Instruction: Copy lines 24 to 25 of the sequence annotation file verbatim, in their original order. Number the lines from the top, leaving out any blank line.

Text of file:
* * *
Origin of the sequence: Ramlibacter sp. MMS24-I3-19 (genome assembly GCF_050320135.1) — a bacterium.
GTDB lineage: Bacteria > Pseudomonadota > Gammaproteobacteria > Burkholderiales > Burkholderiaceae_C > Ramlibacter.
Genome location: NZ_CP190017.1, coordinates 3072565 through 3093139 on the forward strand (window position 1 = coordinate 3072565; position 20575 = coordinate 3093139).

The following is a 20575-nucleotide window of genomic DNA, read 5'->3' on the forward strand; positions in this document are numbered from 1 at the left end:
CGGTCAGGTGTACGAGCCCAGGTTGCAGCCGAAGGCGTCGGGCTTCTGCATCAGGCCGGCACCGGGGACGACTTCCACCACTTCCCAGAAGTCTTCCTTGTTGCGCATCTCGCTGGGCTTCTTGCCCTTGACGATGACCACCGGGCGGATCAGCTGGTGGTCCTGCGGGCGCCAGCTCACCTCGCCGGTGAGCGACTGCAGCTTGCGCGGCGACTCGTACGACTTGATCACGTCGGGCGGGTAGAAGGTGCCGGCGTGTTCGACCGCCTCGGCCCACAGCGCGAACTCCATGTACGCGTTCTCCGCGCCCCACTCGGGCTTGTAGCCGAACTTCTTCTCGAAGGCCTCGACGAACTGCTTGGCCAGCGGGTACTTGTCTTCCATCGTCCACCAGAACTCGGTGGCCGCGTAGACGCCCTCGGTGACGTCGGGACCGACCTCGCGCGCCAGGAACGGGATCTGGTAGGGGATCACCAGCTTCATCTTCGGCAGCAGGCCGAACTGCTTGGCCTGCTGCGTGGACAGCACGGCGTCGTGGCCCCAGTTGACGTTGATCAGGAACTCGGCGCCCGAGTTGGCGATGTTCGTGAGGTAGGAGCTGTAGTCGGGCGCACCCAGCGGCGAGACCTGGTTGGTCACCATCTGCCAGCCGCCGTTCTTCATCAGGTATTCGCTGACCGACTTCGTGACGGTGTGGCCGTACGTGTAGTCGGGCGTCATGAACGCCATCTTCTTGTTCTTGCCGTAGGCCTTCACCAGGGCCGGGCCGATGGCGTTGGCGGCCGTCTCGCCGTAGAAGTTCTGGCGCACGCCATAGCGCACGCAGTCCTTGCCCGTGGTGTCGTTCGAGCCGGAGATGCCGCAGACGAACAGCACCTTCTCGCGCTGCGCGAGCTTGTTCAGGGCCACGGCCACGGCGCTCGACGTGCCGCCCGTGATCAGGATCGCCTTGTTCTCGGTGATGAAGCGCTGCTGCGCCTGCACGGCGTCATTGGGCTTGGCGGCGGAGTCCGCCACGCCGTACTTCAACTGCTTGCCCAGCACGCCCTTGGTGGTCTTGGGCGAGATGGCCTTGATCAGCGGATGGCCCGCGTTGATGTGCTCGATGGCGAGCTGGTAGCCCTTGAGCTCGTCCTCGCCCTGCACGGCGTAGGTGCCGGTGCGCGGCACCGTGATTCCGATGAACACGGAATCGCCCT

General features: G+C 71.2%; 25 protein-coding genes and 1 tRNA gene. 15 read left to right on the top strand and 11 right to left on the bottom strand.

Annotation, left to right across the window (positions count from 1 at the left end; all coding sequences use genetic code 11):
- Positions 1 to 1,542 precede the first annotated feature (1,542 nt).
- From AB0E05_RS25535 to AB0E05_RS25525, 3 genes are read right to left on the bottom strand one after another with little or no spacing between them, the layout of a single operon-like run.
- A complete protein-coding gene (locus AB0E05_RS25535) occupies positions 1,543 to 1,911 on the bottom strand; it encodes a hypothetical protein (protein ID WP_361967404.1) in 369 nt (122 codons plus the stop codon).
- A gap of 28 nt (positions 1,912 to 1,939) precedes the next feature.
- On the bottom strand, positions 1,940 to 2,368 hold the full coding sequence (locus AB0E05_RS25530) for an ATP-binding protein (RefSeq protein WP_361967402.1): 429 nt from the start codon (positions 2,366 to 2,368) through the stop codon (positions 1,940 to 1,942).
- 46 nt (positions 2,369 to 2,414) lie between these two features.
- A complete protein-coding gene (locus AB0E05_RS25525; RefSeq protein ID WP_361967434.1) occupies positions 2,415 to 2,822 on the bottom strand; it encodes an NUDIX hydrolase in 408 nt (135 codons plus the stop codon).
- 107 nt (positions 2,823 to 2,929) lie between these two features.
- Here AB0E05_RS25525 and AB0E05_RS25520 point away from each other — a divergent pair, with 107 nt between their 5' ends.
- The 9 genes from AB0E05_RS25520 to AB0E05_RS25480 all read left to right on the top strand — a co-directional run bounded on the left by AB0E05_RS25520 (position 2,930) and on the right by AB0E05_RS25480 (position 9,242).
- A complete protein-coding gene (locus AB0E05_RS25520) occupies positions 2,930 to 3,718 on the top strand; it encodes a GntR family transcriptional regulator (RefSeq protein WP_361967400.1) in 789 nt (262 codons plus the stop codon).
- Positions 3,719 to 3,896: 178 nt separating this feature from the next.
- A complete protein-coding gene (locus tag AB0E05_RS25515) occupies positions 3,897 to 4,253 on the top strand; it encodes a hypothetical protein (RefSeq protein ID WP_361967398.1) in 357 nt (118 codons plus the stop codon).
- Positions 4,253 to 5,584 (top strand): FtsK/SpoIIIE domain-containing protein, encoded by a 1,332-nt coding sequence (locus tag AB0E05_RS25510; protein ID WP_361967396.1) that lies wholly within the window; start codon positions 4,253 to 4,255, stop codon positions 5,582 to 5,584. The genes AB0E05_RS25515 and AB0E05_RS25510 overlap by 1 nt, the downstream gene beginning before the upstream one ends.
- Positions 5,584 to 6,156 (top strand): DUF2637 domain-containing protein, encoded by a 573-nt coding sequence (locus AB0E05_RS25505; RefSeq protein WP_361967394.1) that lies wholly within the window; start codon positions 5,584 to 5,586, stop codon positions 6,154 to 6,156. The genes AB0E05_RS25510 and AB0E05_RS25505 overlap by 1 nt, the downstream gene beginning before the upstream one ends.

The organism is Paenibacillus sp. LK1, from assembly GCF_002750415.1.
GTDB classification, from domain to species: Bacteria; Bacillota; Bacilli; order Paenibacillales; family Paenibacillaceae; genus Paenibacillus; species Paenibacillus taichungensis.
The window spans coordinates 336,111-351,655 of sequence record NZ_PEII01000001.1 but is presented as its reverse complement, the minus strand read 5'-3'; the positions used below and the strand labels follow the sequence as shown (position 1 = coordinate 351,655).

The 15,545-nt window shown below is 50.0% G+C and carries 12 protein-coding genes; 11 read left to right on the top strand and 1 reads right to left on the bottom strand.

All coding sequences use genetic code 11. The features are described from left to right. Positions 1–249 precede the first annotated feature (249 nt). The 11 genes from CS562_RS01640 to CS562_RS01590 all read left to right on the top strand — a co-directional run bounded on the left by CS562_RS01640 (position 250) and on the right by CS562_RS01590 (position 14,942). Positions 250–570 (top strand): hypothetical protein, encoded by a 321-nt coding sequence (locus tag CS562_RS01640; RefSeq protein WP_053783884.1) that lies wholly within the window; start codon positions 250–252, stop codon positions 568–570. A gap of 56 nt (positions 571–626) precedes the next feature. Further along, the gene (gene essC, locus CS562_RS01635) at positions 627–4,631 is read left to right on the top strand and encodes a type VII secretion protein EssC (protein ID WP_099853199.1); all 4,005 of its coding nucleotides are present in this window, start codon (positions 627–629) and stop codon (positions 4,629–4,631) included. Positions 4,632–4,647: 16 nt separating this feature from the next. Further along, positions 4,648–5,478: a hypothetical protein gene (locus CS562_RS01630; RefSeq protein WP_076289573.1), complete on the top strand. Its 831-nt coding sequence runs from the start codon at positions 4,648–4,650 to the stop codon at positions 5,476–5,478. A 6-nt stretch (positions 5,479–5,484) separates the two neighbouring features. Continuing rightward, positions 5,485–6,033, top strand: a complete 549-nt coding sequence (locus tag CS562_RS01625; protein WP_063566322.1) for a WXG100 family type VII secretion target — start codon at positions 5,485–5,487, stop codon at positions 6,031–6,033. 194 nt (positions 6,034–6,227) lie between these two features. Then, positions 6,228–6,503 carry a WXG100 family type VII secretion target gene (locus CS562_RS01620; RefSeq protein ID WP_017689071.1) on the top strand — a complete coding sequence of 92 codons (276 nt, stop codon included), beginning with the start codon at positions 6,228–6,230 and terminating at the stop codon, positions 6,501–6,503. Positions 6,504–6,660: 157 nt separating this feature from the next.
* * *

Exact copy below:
GTDB classification, from domain to species: Bacteria; Bacillota; Bacilli; order Paenibacillales; family Paenibacillaceae; genus Paenibacillus; species Paenibacillus taichungensis.
The window spans coordinates 336,111-351,655 of sequence record NZ_PEII01000001.1 but is presented as its reverse complement, the minus strand read 5'-3'; the positions used below and the strand labels follow the sequence as shown (position 1 = coordinate 351,655).